Sainz: Ferrari “still have this bouncing phenomenon” in high speed corners as he only manages P6 in F1 Spanish GP qualifying

Photo Credit: Scuderia Ferrari
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The Barcelona circuit presents a significant challenge. It’s a track with all types of corners, testing all cars and leaving the teams with nowhere to hide.

Ferrari, hoping for a strong position, introduced a new upgrade package that showed promise in practice sessions following a disappointing race in Canada. Carlos Sainz was fastest in final practice.

However, during qualifying, it became evident that Ferrari was not in contention for pole position, with Charles Leclerc and Carlos Sainz qualifying fifth and sixth respectively.

After the session, Sainz shared his thoughts, explaining how the team realised pole was out of the question in Q2 when Verstappen banged in a 1:11.6.

In the end, both Mercedes drivers also got ahead of the Ferraris.

“Unfortunately, around Q2, we kind of realised that Red Bull, when they turned it up, and McLaren, when they turned it up, they had an edge over us.

“Disappointed, because honestly, after FP3 practice, I thought we had a chance to fight for pole position this weekend.

“But very quickly in Q2, we realised we were just a step too far. So yeah, we could sit here and argue three hundredths more, we would be in P3.

“But the reality is that I’m looking more at the gap to Lando than the gap to the Mercedes because three-tenths and a half is a lot of lap time around Barcelona.”

With only 0.474s covering the top 7 drivers, the session proved to be very close, with Gasly pushing the Ferraris hard in the final segment.

“I don’t know what happened to Checo and Oscar, but honestly, the Red Bull and the McLaren seemed a bit out of reach.

“The Mercedes within a tenth of us, and the two Mercedes drivers ahead of the two Ferrari drivers.

“So it’s extremely tight, extremely good fun, because it is good fun out there. But at the same time, I expected a fight for pole, or at least to be within a tenth, tenth and a half of the Red Bull or the McLaren, and we were three and a half, which is yeah, quite a big gap.

“At the same time, when we look at Suzuka, China, medium high-speed tracks, long corners, reminds me of Barcelona, and there we were also quite a big step far.”

Porpoising has been a problem for Ferrari since the introduction of the ground effect cars in 2022, although their car initially at the start of that yeas was the fastest.

Sainz says it has appeared again this weekend, costing them valuable lap time, especially in the high speed corners at the end of the lap.

“No, we’ve been struggling all weekend with the high speed corners. We still have this bouncing phenomenon that gives us a very tough time in the high speed corners. Probably this is also killing a bit the tyre for the third sector.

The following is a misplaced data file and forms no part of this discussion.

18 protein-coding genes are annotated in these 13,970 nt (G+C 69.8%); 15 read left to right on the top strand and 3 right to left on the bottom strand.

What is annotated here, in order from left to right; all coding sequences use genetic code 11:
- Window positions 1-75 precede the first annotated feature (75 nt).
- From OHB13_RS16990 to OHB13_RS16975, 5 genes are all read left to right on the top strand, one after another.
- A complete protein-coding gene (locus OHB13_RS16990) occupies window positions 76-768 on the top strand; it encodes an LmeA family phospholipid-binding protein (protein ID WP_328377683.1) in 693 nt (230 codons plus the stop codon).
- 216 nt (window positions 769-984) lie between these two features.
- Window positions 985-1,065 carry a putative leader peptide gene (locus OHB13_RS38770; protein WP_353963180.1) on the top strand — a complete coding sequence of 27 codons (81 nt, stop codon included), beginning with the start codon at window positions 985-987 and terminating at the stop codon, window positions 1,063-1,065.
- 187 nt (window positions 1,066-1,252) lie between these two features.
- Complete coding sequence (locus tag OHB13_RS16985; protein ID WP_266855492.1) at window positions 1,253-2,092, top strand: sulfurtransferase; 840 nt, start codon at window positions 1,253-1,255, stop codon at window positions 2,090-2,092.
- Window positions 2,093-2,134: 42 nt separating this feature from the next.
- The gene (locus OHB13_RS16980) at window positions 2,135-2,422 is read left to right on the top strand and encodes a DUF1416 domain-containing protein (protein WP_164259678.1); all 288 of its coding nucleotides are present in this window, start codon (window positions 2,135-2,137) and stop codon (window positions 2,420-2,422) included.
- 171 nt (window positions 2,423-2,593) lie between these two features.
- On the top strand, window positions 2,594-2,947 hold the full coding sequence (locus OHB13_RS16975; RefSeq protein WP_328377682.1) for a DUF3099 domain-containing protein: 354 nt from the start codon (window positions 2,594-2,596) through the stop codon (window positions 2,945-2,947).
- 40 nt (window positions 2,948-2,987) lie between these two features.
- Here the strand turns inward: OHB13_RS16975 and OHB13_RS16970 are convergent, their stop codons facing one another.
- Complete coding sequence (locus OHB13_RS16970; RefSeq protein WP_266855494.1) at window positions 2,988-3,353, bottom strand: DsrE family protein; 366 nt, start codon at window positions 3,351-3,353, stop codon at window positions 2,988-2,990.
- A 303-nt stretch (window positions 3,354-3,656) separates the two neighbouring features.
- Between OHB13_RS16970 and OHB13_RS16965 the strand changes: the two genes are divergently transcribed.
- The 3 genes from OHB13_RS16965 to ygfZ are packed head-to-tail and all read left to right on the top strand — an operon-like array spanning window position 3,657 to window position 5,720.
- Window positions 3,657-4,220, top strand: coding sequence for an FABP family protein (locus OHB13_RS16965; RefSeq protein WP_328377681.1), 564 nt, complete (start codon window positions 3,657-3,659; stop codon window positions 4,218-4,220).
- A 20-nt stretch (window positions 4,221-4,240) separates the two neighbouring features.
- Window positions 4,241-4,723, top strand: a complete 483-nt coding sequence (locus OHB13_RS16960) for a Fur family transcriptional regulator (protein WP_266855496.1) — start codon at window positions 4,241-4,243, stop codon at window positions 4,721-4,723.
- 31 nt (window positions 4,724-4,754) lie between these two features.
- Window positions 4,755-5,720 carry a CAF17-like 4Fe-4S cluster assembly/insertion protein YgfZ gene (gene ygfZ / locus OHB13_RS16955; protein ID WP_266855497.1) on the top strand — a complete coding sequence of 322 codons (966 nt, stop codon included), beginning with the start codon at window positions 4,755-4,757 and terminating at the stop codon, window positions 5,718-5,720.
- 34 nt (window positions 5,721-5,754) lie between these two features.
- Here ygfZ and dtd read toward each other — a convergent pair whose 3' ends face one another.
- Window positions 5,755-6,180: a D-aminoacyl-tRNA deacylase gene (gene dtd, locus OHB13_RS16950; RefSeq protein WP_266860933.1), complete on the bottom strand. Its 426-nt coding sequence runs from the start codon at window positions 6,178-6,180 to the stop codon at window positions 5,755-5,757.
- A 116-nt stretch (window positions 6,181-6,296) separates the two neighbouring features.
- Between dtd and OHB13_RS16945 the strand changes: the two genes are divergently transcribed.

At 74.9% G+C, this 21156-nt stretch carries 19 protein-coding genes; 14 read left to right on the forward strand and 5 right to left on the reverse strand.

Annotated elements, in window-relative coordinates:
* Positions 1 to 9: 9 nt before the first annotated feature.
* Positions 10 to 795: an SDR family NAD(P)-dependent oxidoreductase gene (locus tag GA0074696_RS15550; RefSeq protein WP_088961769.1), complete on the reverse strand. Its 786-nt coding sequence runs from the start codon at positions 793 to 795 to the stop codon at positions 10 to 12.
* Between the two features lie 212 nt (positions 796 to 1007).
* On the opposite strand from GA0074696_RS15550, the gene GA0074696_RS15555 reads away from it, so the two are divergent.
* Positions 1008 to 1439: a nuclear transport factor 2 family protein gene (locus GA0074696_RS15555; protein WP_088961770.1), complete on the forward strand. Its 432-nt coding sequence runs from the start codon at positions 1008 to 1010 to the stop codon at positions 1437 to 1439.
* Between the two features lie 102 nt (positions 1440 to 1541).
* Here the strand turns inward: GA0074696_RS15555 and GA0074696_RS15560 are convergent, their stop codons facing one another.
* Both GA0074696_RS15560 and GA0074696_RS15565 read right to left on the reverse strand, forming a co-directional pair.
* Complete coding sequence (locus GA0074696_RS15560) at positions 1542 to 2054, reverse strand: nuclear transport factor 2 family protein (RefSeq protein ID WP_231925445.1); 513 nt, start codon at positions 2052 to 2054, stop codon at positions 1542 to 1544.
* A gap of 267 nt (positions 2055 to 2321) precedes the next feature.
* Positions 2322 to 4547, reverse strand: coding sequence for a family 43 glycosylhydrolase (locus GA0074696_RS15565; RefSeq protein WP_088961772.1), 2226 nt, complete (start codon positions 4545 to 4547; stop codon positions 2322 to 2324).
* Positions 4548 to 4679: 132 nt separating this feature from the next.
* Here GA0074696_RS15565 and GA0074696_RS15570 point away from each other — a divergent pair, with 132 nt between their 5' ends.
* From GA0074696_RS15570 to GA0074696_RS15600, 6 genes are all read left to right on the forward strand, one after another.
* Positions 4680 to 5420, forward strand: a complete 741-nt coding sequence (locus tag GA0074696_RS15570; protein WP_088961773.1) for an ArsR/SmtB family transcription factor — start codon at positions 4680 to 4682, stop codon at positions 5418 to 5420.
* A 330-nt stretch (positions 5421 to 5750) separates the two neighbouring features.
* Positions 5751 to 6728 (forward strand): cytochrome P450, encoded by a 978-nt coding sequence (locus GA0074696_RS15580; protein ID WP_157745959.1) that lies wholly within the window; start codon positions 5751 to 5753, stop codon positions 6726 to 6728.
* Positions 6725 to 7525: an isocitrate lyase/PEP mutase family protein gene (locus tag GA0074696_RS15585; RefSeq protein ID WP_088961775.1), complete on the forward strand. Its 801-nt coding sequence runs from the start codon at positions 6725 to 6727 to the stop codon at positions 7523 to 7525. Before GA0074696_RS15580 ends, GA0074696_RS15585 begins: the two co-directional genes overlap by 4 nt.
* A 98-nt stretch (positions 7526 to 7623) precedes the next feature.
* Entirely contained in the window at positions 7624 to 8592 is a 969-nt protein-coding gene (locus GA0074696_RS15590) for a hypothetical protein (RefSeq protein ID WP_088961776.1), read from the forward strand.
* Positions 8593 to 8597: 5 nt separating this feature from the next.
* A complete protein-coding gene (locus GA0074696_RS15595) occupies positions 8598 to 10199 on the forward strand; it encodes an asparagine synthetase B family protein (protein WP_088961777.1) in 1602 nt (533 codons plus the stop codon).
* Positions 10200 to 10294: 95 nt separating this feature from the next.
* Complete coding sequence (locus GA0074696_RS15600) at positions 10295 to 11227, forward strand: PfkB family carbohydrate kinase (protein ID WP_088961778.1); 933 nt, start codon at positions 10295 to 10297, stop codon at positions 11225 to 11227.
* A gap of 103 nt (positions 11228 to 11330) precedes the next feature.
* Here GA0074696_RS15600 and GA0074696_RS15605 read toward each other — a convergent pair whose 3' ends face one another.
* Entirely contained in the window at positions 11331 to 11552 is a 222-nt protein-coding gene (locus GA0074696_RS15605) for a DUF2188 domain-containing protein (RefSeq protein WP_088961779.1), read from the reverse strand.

“I don’t know, still the third year of these regulations, I’m fighting this porpoising in high speed corners when you put lateral load in the car, and it’s been tough all weekend to try and get rid of it, and still we haven’t managed to get rid of it.

“We come to this track, and you can see McLaren and Red Bull zero bouncing, and I think they’re doing a good job.”

When asked about the effectiveness of the upgrades, the 3-time race winner says they seem to be solid. However, a bigger step like Mercedes and McLaren has produced is required.

“Yes, they seem to be working fine.

“Three and a half tenths with all the upgrades that everyone’s bringing. You go back to Suzuka in Japan, we were three and a half tenths, half a second maybe, a bit more. It’s just, I think, very track-dependent right now for everyone.

“The only clear ones that they’ve joined the fight is Mercedes, and that Miami upgrade from McLaren has put them from a step back from us to a step forward.

“We just keep digging and keep trying to bring things. We’re probably going to need to find something to unlock some more performance in this kind of medium-high-speed tracks, where the bouncing and the ride is still important.”

Looking ahead to the race, Sainz acknowledged the challenge of starting in P6 at a circuit where overtaking is difficult.

He emphasied the importance of strategy to gain positions.

“I think it might be a two-stop race, so strategy-wise, we can still do things. It’s just the starting position in Barcelona is fundamental.

“Obviously, we’re starting a bit too far back, but I don’t know, I’m hoping that we can still do a good race, especially if we get a good start, we get in the mix, and then you’re playing with undercuts, overcuts, and it could be a good race.”